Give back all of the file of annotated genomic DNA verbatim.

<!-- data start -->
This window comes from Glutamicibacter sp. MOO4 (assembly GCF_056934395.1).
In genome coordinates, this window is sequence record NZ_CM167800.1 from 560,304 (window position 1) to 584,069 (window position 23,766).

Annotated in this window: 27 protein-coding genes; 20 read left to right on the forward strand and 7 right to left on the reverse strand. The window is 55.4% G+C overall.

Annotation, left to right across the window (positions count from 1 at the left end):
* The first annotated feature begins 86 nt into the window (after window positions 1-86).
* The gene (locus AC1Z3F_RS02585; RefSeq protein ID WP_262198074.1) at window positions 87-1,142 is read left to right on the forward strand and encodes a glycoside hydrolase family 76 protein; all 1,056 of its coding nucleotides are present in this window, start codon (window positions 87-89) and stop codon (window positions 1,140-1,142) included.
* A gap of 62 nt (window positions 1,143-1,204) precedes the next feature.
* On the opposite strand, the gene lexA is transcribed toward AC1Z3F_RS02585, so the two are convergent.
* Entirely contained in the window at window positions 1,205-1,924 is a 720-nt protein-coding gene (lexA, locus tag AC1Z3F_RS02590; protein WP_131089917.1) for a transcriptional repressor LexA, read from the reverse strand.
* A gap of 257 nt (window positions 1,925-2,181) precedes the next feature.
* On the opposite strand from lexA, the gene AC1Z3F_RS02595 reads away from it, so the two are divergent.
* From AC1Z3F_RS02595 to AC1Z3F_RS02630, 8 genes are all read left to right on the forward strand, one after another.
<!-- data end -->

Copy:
This window comes from Glutamicibacter sp. MOO4 (assembly GCF_056934395.1).
In genome coordinates, this window is sequence record NZ_CM167800.1 from 560,304 (window position 1) to 584,069 (window position 23,766).

Annotated in this window: 27 protein-coding genes; 20 read left to right on the forward strand and 7 right to left on the reverse strand. The window is 55.4% G+C overall.

Annotation, left to right across the window (positions count from 1 at the left end):
* The first annotated feature begins 86 nt into the window (after window positions 1-86).
* The gene (locus AC1Z3F_RS02585; RefSeq protein ID WP_262198074.1) at window positions 87-1,142 is read left to right on the forward strand and encodes a glycoside hydrolase family 76 protein; all 1,056 of its coding nucleotides are present in this window, start codon (window positions 87-89) and stop codon (window positions 1,140-1,142) included.
* A gap of 62 nt (window positions 1,143-1,204) precedes the next feature.
* On the opposite strand, the gene lexA is transcribed toward AC1Z3F_RS02585, so the two are convergent.
* Entirely contained in the window at window positions 1,205-1,924 is a 720-nt protein-coding gene (lexA, locus tag AC1Z3F_RS02590; protein WP_131089917.1) for a transcriptional repressor LexA, read from the reverse strand.
* A gap of 257 nt (window positions 1,925-2,181) precedes the next feature.
* On the opposite strand from lexA, the gene AC1Z3F_RS02595 reads away from it, so the two are divergent.
* From AC1Z3F_RS02595 to AC1Z3F_RS02630, 8 genes are all read left to right on the forward strand, one after another.